Improving diagnostic accuracy of PSP-P

PSP folks –

This article was written by two heroes of the PSP community — David Williams, who is now in Australia, and Andrew Lees, in the UK.

“The aim of this study was to identify particular clinical features (green flags) that may be helpful in differentiating PSP-P from…other disorders.”  PSP-P, the parkinsonism form of PSP (progressive supranuclear palsy), is easily confused with Parkinson’s Disease (PD), multiple system atrophy (MSA), and vascular parkinsonism.  The issue is that the PSP diagnostic criteria include symptoms that are specific to the dementia form of PSP.  But what if someone with PSP-P comes along?

In this study, researchers compared many Queen Square Brain Bank cases:  37 patients with PSP-P, 444 with PD, 46 with dementia with Lewy bodies (DLB), 90 with MSA, and 19 with vascular parkinsonism.

By the way, a total of 127 PSP brains from QSBB were examined.  Of those, 86 had Richardson’s Disease, or the dementia form of PSP, while 37 had PSP-P.  (Four cases must’ve had rare forms of PSP.)  The researchers describe this division as follows:

“PSP cases were further divided according to their clinical features present in the first 2 years of disease. When the clinical notes recorded falls, supranuclear gaze palsy, abnormal vertical saccadic eye movements or cognitive decline within the first 2 years patients they were classified as RD (n = 86). Patients were classified PSP-P when their history included asymmetric bradykinesia, rigidity, a positive L-dopa response or tremor, and the cardinal features of RD were not present (n = 37).”

That breakdown — 29% with PSP-P and 68% with RD — is roughly what we see in our local support group:  most have the dementia form of PSP but about a third have the parkinsonism form.

The authors state:  “The clinical differences between RD and PSP-P are most likely to be due to differences in pathological severity.”  (By the way, an effort is apparently on to rename the dementia form of PSP to “Richardson’s Disease,” or RD, rather than Richardson’s Syndrome.)

Past studies have shown that the diagnostic accuracy for RD is much higher than that for PSP-P: 86% vs. 41%.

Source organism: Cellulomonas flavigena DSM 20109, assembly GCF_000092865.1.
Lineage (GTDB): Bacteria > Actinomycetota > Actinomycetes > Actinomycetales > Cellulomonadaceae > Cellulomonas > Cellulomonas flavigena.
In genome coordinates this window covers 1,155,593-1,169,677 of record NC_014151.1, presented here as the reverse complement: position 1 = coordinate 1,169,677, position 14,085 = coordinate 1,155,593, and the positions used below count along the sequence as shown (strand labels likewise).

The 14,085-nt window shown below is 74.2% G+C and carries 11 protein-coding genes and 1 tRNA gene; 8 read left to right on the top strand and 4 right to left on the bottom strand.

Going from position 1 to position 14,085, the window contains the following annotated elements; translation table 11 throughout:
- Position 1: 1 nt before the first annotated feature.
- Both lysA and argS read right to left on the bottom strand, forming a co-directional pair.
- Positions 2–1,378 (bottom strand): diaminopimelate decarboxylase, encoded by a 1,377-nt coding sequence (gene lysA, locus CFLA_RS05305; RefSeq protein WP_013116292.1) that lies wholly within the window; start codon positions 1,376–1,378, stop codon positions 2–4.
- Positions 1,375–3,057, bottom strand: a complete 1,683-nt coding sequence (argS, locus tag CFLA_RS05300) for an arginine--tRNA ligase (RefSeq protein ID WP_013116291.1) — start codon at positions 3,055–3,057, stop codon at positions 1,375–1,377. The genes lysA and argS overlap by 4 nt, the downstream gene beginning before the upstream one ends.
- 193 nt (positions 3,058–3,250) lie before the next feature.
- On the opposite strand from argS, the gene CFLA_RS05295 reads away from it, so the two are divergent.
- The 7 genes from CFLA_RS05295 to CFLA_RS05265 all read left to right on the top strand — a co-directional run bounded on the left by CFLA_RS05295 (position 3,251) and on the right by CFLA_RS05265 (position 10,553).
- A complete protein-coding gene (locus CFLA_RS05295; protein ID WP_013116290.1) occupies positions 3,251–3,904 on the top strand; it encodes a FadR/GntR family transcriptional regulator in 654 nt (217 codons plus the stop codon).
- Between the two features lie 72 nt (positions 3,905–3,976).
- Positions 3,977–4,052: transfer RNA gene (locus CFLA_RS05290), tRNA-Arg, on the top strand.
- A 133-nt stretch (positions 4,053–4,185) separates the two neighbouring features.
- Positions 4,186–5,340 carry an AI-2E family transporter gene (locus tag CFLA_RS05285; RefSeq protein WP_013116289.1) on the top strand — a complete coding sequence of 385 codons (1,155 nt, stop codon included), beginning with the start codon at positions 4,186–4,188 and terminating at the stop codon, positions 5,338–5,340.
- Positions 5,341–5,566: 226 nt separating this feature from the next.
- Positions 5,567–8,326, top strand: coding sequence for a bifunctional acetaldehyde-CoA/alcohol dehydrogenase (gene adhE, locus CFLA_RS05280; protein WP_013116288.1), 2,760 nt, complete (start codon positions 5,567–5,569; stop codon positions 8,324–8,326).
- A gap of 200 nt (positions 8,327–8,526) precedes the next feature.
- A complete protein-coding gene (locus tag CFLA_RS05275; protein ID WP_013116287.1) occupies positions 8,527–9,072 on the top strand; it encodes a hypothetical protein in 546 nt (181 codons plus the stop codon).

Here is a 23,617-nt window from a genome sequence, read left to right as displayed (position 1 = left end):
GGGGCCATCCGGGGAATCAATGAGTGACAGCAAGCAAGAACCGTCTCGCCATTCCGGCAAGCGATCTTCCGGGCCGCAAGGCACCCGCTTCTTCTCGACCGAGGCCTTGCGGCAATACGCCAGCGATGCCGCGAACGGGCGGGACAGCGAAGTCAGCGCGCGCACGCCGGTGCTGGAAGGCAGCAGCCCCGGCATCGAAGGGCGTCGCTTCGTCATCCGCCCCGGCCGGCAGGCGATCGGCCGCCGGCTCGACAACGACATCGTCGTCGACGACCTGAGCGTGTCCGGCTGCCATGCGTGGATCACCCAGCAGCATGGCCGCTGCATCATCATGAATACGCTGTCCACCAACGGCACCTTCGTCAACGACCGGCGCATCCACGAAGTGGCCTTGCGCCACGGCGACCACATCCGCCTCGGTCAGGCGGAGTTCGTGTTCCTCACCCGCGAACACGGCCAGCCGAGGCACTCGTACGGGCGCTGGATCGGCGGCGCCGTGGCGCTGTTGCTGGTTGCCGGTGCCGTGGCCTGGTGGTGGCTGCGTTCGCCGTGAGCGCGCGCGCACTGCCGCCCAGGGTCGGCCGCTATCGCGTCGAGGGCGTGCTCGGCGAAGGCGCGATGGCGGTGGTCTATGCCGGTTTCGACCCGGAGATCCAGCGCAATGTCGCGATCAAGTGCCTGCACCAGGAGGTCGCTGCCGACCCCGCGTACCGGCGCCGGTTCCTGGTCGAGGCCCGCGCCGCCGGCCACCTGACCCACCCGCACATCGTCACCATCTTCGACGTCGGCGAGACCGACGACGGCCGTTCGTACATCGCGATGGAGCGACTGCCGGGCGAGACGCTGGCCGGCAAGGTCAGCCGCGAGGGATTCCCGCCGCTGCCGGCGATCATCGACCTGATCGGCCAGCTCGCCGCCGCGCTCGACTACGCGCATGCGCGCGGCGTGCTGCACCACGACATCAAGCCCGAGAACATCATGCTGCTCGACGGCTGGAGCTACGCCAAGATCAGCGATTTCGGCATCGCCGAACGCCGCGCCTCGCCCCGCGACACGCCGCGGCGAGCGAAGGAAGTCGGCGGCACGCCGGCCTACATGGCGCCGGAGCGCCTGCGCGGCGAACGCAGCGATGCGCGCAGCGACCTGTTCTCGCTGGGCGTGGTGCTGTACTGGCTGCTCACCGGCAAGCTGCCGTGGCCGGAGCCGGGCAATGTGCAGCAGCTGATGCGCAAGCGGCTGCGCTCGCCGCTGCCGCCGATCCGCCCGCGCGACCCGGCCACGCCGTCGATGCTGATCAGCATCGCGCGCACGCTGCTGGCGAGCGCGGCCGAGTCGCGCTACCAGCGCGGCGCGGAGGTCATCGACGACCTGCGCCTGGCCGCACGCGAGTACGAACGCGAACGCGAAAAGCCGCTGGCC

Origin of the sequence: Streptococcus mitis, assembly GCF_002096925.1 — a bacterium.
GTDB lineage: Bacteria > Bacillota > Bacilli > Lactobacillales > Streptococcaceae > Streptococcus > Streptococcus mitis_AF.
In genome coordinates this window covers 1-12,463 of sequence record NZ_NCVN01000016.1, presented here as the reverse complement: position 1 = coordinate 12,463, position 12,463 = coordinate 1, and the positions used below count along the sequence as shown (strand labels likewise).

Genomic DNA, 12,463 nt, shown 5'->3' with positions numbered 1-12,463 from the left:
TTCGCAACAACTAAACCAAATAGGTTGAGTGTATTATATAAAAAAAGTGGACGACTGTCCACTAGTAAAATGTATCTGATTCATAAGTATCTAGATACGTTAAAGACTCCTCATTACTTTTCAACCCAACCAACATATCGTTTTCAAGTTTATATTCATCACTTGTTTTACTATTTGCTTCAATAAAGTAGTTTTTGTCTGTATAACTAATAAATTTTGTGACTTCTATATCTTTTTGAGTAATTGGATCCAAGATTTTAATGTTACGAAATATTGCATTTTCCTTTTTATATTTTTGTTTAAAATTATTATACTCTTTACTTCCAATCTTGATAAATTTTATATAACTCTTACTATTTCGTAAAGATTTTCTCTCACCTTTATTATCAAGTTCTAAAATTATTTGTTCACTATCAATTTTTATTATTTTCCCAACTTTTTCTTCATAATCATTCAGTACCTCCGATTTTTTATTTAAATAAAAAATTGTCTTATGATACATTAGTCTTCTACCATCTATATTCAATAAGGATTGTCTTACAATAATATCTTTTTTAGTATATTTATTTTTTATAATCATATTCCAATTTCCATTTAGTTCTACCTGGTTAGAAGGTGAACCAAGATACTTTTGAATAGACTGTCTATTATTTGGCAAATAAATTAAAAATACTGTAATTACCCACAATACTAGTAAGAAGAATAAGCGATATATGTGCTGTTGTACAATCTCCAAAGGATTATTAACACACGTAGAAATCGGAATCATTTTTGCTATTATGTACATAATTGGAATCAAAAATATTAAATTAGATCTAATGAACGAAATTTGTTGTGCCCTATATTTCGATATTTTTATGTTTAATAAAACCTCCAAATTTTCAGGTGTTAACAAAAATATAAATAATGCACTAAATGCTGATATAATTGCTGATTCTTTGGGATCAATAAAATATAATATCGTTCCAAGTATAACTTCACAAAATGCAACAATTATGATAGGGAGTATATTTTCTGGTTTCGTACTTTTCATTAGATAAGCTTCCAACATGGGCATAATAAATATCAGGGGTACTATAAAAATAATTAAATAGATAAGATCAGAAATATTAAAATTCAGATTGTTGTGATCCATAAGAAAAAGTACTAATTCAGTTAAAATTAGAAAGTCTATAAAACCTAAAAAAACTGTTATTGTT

After comparing the clinical records, researchers found no clinical features “predictive” of PSP-P.  (No wonder this form of PSP is so hard to diagnose!)

In distinguishing PD, DLB, and PSP-P, three clinical features were found to be most important:  “late drug induced dyskinesias, late autonomic dysfunction, and any visual hallucinations.”  These three symptoms are very uncommon in PSP and “may be helpful exclusion criteria.”  Note that none of these three features is an early symptom.

Researchers also found many features to distinguish MSA and PSP-P:

“Late non-specific eye symptoms and supranuclear gaze palsy were good discriminators of PSP-P. Three other clinical features, when calculated with respect to a diagnosis of MSA, appeared to be reasonable discriminators of MSA, including early autonomic dysfunction, late autonomic dysfunction, and late cerebellar signs, which occurred in more than 50% of MSA patients and less than 10% of PSP-P patients.”

These statements in the Discussion section about differentiating PSP from PD were interesting:

“The nature of bradykinesia has rarely been examined in detail in different diseases, but our impression is that rapid hypokinesia – reduced amplitude of movement, that is, fast and without decay, is more typical in patients with PSP than true bradykinesia typical of PD. Equally, fast micrographia and rapid hypophonia may also be clues to PSP pathology.”

This may be enough for most of you.  The abstract follows.

Robin

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Movement Disorders. 2010 Jan 27. [Epub ahead of print]

What features improve the accuracy of the clinical diagnosis of progressive supranuclear palsy-parkinsonism (PSP-P)?

Williams DR, Lees AJ.
Van Cleef Roet Centre for Nervous Diseases, Monash University, Melbourne, Victoria, Australia.

Progressive supranuclear palsy-parkinsonism (PSP-P) is a primary tauopathy characterised by neurofibrillary degeneration, which is frequently mistaken for Parkinson’s disease (PD), multiple system atrophy (MSA), and vascular parkinsonism (VP) at presentation. The aim of this study was to identify particular clinical features (green flags) that may be helpful in differentiating PSP-P from these other disorders.

We identified 37 patients with PSP-P from 726 patients archived at the Queen Square Brain Bank. Using a retrospective case notes review the clinical features were compared between the PSP-P group and Lewy body associated parkinsonism (PD, n = 444 and dementia with Lewy bodies (DLB), n = 46), MSA (n = 90), and VP (n = 19), using the chi(2)-test for proportions for a two-by-two contingency table.

The sensitivity, specificity, and positive predictive values (PPV) and negative predictive values (NPV) were calculated for individual clinical features. A specificity of >0.85 or a PPV of >0.85 were considered reliable discriminators.

No clinical features were predictive of PSP-P, but late drug induced dyskinesias (specificity 0.92, PPV 0.99), late autonomic dysfunction (specificity 0.94, PPV 0.99) and any visual hallucinations (specificity 0.94, PPV 0.99) were better in distinguishing PD and PSP-P than predicted using operational diagnostic criteria for PD. PSP-P shares many clinical features with PD and DLB, MSA and VP, but visual hallucinations, drug induced dyskinesias and autonomic dysfunction are very uncommon and may be helpful exclusion criteria.

PubMed ID#: 20108379   (see pubmed.gov for this abstact only – available at no charge)